Gut Microbiome Changes after Stem Cell Transplantation

Patrizia Chiusolo, Elisabetta Metafuni, Francesco Paroni Sterbini, Sabrina Giammarco, Luca Masucci, Giuseppe Leone and Simona Sica



Disruption of the intestinal barrier after stem cell transplantation (SCT), as a consequence the conditioning regimen, may significantly affect the gastrointestinal (GI) microbiome and thus the immune response of gut associated lymphoid tissue. Indeed, dysbiosis of the microbioma has been reported to trigger a variety of human diseases, such as inflammatory bowel disorders and acute infections. In the SCT setting, a correlation has been identified between changes in the microbioma and post-SCT events, such as as graft versus host disease (GvHD), infections and transplant related mortality (TRM).


The aim of our study was to analyze the human gut microbiome composition before and after transplantation and to assess a relationship, if any, between microbiome imbalance and post-transplant outcome. For this purpose, we prospectively studied 11 patient (pts), 8 undergoing an allogeneic (matched sibling, n=7, unrelated n=1) and 3 an autologous SCT. The diagnosis was AML (n=8) or multiple myeloma (n=3); the age ranged between 30 and 60 (median 48). The allogeneic SCT patients were prepared with a myeloablative regimen (n=5) or a reduced intensity regimen (n=3); the myeloma patients received Melphalan 200 mg/m^2. Antibiotic prophylaxis was given to the allogeneic SCT recipient. Stool samples were collected at baseline before starting SCT conditioning in both groups and on day +15. Among the allo-SCT patients, another sample was provided at the time of GvHD onset. Samples were stored at -80°C until they were processed. . DNA was isolated with QIAamp DNA Stool Mini kit. The hypervariable V1-V3 region of the 16s RNA gene was amplified by PCR and sequenced on 454 GS Junior Titanium. Taxonomic composition was defined according to Greengenes database. IBM SPSS Statistics 22 was used for statistical analysis.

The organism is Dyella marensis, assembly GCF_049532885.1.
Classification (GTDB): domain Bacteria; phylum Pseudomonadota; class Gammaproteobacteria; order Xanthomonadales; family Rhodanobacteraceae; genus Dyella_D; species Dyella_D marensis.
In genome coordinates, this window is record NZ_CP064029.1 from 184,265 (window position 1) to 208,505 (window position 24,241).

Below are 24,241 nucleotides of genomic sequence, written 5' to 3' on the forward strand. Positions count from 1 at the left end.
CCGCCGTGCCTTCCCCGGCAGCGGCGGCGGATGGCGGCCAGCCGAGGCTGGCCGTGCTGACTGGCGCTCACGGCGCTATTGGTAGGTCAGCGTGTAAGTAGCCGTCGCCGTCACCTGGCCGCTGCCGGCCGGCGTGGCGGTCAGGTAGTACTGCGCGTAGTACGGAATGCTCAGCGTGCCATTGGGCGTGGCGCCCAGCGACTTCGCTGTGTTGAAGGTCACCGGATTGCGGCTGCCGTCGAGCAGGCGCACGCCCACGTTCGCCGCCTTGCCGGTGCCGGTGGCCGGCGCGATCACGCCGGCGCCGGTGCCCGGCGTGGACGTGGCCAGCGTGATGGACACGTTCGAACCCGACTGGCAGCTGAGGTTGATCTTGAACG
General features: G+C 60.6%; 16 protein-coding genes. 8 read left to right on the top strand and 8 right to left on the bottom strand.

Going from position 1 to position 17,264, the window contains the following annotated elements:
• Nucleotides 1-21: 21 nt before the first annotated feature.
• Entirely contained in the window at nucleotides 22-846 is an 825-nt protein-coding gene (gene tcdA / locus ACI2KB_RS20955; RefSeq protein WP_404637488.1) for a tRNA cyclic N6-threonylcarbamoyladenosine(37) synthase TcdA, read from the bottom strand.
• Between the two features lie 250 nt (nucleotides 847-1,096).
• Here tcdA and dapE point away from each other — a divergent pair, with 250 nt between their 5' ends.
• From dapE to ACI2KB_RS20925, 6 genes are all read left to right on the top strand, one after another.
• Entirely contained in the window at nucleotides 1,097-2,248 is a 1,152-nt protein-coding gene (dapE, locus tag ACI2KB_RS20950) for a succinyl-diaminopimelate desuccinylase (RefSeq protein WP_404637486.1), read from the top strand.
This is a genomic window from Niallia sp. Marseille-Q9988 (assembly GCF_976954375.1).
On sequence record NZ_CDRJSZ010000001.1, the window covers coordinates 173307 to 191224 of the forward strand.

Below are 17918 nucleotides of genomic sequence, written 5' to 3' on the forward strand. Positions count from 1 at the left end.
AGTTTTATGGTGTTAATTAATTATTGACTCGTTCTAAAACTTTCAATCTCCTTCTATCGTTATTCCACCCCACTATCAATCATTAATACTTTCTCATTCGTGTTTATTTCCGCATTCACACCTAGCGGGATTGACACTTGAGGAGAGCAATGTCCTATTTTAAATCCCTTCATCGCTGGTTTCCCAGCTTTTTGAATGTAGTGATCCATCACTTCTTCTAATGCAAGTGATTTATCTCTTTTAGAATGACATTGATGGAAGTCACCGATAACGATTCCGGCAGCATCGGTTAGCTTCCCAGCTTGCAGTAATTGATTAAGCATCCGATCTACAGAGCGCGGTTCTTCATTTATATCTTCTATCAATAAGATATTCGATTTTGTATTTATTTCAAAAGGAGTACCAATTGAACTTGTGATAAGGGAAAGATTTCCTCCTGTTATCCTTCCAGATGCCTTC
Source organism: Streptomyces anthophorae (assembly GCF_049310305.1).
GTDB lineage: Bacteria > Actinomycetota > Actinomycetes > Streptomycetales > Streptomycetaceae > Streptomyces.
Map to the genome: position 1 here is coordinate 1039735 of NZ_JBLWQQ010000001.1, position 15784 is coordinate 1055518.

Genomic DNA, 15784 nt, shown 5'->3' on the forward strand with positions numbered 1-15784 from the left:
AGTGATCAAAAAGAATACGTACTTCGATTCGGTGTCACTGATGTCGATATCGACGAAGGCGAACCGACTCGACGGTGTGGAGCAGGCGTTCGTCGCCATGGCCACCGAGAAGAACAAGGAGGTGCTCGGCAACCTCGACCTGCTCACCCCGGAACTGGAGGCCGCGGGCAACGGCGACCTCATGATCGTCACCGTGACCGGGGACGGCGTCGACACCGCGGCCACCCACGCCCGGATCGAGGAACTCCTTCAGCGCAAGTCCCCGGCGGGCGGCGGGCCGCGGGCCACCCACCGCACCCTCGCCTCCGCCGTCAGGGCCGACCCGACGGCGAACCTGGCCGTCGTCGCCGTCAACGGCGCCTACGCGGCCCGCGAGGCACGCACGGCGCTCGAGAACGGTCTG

The baseline microbiome composition in auto-SCT and allo-SCT patients was comparable. In the auto-SCT, day +15 samples showed a reduction of Bacteroidetes and an increase of Proteobacteria (p=0.0071) compared with baseline. In the allo-SCT setting, at day +15 we identified an increase of Bacteroidetes and a reduction of Firmicutes (p=0.0023). At the time of GvHD onset, patients showed a reduction of Bacteroidetes. with an increase of Firmicutes and Proteobacteria (t-test, p=0.0020). Surprisingly, Bacteroidetes were more represented in patients with GvHD-GI involvement than in the others (t-test, p=0.0001). Figure 1.

Discussion and conclusion:

We identified that, starting from the same baseline microbioma composition, the conditioning regimen promoteschanges in the microbiome, which are different between auto- and allo-SCT. After auto-SCT we documented an increase of Proteobacteria (Klebsiella, Proteus, Acinetobacter, Haemophilus, Pseudomonas, Enterobacteriaceae) and a reduction of Bacteroidetes (Bacteroides, Saprospirae, Prevotella). After allo-SCT, instead, there was an increase of Bacteroidetes and a reduction of Firmicutes (Bacilli, Lactobacilli, Clostridium, Enterococci, Streptococci). Moreover, patients who developed GvHD harboured more Firmicutes and Proteobacteria and less Bacteroidetes than pts without this complication. In patients with gut GvHD, Proteobacteria were more represented than in pts with liver or skin involvement.

Disclosures No relevant conflicts of interest to declare.

  • * Asterisk with author names denotes non-ASH members.